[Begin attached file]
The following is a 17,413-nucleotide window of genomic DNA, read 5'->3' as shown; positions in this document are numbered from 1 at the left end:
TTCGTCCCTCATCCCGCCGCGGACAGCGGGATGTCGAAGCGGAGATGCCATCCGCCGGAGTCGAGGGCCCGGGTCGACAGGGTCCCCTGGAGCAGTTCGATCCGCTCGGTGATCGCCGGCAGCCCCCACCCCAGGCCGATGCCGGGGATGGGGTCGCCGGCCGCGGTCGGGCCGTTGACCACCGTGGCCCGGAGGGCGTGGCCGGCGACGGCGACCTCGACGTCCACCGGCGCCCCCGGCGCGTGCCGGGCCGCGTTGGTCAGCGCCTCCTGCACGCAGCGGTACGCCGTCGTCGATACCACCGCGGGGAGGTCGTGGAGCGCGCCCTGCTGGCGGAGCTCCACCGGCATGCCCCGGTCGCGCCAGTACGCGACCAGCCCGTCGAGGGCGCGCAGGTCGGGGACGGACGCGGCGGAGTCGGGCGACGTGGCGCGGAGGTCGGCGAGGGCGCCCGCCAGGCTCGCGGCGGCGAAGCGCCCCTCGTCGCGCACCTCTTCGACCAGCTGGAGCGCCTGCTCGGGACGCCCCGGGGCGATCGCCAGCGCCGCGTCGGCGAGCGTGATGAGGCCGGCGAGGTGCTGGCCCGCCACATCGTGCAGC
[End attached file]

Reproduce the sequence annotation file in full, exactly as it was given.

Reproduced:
The following is a 17,413-nucleotide window of genomic DNA, read 5'->3' as shown; positions in this document are numbered from 1 at the left end:
TTCGTCCCTCATCCCGCCGCGGACAGCGGGATGTCGAAGCGGAGATGCCATCCGCCGGAGTCGAGGGCCCGGGTCGACAGGGTCCCCTGGAGCAGTTCGATCCGCTCGGTGATCGCCGGCAGCCCCCACCCCAGGCCGATGCCGGGGATGGGGTCGCCGGCCGCGGTCGGGCCGTTGACCACCGTGGCCCGGAGGGCGTGGCCGGCGACGGCGACCTCGACGTCCACCGGCGCCCCCGGCGCGTGCCGGGCCGCGTTGGTCAGCGCCTCCTGCACGCAGCGGTACGCCGTCGTCGATACCACCGCGGGGAGGTCGTGGAGCGCGCCCTGCTGGCGGAGCTCCACCGGCATGCCCCGGTCGCGCCAGTACGCGACCAGCCCGTCGAGGGCGCGCAGGTCGGGGACGGACGCGGCGGAGTCGGGCGACGTGGCGCGGAGGTCGGCGAGGGCGCCCGCCAGGCTCGCGGCGGCGAAGCGCCCCTCGTCGCGCACCTCTTCGACCAGCTGGAGCGCCTGCTCGGGACGCCCCGGGGCGATCGCCAGCGCCGCGTCGGCGAGCGTGATGAGGCCGGCGAGGTGCTGGCCCGCCACATCGTGCAGC